Tag Archives: Mexican folk religion

Virgen de San Juan de los Lagos

–Informant Info–
Nationality: United States of America
Age: 30
Occupation: Lead Associate of Operations, Chase Bank
Residence: Laguna Niguel, CA
Date of Performance/Collection: 4/19/2021
Primary Language: English
Other Language(s): Spanish

Main Piece:

The following conversation is transcribed from a conversation between me (HS) and my co-worker/informant (MR).

MR: So when you ask a saint for a blessing and then you have to make a promise to them. For instance, I would say a prayer, and then when it is fulfilled I would promise to come back to the saint’s temple and crawl from the beginning of the temple to the altar.

HS: What are some examples of saints that you have performed these acts for in the past?

MR: I’ve been to the temple of the Miracle Baby Jesus, or even another saint that is more well-known is the Virgen de San Juan de Los Lagos. She is the saint that cures sick people. So you ask her to heal you or anyone else. So people go to her temple in my home of Guadalajara but it is not just a place that you casually go to like a church here in the United States. It really varies. Some people trek for miles and miles and miles. People walk on foot from their homes for days. In my case, I just drive up to the entrance because I don’t have the time for all that. And then once you actually arrive at the temple itself, you crawl on your elbows and knees from the entrance to the altar and then leave a candle and family picture of us four, like my mom, my dad, my sister, and myself in an area where you’re allowed to leave stuff.


My informant is my co-worker from my job. She is essentially my supervisor and she enjoys helping me to practice my Spanish and telling me a lot about her culture and heritage. She was raised in a Spanish-speaking household by two parents who both immigrated to the United States from Mexico. She comes from a devout Catholic family and has taught me a lot of traditions that I didn’t know pertain to Catholicism, seeing as to the fact that I myself was raised in a Catholic family.


These religious traditions were brought up while having a general discussion with my co-worker about her culture and traditions. I had just watched an episode of one of my favorite shows that included a scene where Roman Catholic Mexcian crawl on their hands and knees to worship an idol and so I decided to ask my coworker about it. She had told me about these traditions before but I asked her to go more in-depth for the sake of the collection project. We were sitting next to each other on the teller line at work and we would chat in-between customers.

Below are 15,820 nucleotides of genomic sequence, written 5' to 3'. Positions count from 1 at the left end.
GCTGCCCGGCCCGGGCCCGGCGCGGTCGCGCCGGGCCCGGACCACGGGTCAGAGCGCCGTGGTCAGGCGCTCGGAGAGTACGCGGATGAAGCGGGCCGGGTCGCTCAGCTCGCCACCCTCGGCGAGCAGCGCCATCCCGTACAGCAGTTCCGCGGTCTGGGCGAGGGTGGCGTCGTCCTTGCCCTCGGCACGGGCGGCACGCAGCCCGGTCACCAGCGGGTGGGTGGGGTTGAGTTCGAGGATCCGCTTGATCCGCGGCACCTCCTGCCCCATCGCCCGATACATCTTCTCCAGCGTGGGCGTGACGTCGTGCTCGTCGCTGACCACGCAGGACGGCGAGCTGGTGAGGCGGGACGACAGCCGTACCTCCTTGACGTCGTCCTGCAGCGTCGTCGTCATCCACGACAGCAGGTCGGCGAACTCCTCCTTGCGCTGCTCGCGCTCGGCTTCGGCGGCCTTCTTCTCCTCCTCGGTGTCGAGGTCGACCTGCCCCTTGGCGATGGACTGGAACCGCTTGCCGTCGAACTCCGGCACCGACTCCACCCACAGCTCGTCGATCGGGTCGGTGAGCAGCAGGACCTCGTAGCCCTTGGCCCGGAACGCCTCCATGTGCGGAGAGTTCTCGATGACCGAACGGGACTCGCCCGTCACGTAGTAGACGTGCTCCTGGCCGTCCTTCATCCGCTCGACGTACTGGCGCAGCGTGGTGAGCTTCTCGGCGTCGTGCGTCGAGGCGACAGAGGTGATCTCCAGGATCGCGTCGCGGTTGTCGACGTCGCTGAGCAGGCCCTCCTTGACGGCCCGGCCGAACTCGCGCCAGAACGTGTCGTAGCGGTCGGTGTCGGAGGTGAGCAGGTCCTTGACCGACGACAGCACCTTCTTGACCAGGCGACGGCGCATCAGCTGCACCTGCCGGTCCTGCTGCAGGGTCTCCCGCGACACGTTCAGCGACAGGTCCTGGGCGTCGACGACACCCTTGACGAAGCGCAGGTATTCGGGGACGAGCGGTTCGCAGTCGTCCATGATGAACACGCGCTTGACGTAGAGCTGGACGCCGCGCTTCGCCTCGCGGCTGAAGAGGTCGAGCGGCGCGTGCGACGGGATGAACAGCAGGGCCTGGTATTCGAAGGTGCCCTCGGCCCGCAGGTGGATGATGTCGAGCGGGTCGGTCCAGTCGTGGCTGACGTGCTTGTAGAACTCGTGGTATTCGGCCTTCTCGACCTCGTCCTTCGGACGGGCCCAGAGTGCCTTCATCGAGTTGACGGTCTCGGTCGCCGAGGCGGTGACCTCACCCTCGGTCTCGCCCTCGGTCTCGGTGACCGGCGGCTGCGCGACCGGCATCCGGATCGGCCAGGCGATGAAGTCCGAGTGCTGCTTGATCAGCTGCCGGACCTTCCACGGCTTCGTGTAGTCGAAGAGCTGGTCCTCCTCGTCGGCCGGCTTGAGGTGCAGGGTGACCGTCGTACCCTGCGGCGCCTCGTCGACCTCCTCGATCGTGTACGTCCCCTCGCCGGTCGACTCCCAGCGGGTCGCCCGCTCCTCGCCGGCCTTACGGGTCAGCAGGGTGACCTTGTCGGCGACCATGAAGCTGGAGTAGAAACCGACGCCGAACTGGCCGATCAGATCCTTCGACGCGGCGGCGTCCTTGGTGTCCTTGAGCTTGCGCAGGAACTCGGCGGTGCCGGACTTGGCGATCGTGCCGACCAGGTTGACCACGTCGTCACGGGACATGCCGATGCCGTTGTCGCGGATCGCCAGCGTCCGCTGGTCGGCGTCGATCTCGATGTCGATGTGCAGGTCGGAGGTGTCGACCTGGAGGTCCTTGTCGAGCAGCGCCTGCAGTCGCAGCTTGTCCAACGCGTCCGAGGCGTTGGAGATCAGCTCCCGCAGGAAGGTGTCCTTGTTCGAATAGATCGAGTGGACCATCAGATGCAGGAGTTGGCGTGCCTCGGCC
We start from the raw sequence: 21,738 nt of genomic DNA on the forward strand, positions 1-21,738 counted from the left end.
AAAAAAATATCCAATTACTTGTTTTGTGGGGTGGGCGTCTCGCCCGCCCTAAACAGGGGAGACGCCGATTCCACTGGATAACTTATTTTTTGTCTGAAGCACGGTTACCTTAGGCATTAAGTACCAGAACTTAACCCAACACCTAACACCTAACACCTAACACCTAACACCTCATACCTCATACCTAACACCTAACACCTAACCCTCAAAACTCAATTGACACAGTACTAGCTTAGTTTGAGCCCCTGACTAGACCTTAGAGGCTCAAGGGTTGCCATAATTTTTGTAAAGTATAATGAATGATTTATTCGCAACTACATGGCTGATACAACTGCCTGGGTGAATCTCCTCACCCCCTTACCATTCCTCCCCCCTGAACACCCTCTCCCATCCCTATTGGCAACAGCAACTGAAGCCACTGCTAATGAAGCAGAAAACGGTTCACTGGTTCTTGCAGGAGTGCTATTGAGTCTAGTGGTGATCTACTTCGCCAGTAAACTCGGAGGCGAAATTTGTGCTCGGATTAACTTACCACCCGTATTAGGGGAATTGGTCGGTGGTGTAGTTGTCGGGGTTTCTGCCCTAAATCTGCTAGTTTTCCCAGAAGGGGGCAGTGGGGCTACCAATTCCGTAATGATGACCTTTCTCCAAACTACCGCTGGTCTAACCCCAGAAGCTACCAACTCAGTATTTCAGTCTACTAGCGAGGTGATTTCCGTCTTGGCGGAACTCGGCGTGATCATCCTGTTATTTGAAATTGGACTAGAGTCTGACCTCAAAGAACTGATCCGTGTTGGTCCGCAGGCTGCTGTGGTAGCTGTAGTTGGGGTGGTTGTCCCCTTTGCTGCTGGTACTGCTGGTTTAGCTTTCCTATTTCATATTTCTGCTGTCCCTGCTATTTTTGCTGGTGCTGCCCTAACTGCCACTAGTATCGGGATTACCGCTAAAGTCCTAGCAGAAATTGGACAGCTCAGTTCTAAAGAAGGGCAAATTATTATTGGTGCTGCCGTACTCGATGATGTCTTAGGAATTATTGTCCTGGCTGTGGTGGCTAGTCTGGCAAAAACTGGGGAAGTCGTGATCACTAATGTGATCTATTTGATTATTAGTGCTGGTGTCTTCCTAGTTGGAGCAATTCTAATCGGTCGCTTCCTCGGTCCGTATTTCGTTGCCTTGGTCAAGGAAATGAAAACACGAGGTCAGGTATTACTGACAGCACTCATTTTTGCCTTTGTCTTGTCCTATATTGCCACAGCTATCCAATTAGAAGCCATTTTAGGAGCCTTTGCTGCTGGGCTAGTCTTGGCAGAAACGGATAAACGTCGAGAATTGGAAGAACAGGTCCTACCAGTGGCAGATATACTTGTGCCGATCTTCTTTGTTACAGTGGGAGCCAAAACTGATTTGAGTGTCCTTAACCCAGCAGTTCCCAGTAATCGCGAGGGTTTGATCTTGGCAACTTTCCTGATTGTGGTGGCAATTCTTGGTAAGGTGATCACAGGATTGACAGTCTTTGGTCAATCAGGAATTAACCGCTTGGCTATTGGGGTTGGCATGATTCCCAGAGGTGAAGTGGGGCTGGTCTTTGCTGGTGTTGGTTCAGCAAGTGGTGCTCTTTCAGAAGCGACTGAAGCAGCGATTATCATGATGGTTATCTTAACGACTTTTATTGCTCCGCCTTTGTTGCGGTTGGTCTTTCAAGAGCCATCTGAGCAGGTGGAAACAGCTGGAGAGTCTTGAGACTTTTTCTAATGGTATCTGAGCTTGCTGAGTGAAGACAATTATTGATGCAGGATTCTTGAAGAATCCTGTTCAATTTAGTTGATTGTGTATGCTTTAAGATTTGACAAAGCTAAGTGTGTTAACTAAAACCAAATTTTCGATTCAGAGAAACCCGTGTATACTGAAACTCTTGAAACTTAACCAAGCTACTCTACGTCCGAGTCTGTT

I have been extremely interested in Roman Catholicism ever since I watched the Breaking Bad series. While watching the series, I had no knowledge of any traditions pertaining to the religion and was confused when out of nowhere, I saw Mexican drug lords peacefully giving up all of their material possessions and crawling on their hands and knees with other people trying to cross the border. This scene in the series made me curious about the tradition, and so, knowing that my coworker came from a devout Roman Catholic family, I asked her about the subject. She was quick to inform me that the drug lords were crawling on their hands and knees to ask the saint Nuestra Señora de la Santa Muerte for protection as they cross the United States-Mexico border, but that the tradition of crawling on one’s hands and knees to honor saints was widespread across all of Mexico out of respect for them. She also informed me that Nuestra Señora de la Santa Muerte, or Saint Death, is a cult and is not recognized by her church.

For more info on these saints:

Allison McNearney. “The Death Worshipping Cult of Santa Muerte: From Argentina to Canada, There Is No Religious Movement Growing Faster, Says an Expert. But How Serious Is Worshipping ‘Saint Death?’” The Daily Beast, The Newsweek/Daily Beast Company LLC, 2015.

Graziano, Frank. Miraculous Images and Votive Offerings in Mexico. Oxford University Press, 2016, doi:10.1093/acprof:oso/9780199790869.001.0001.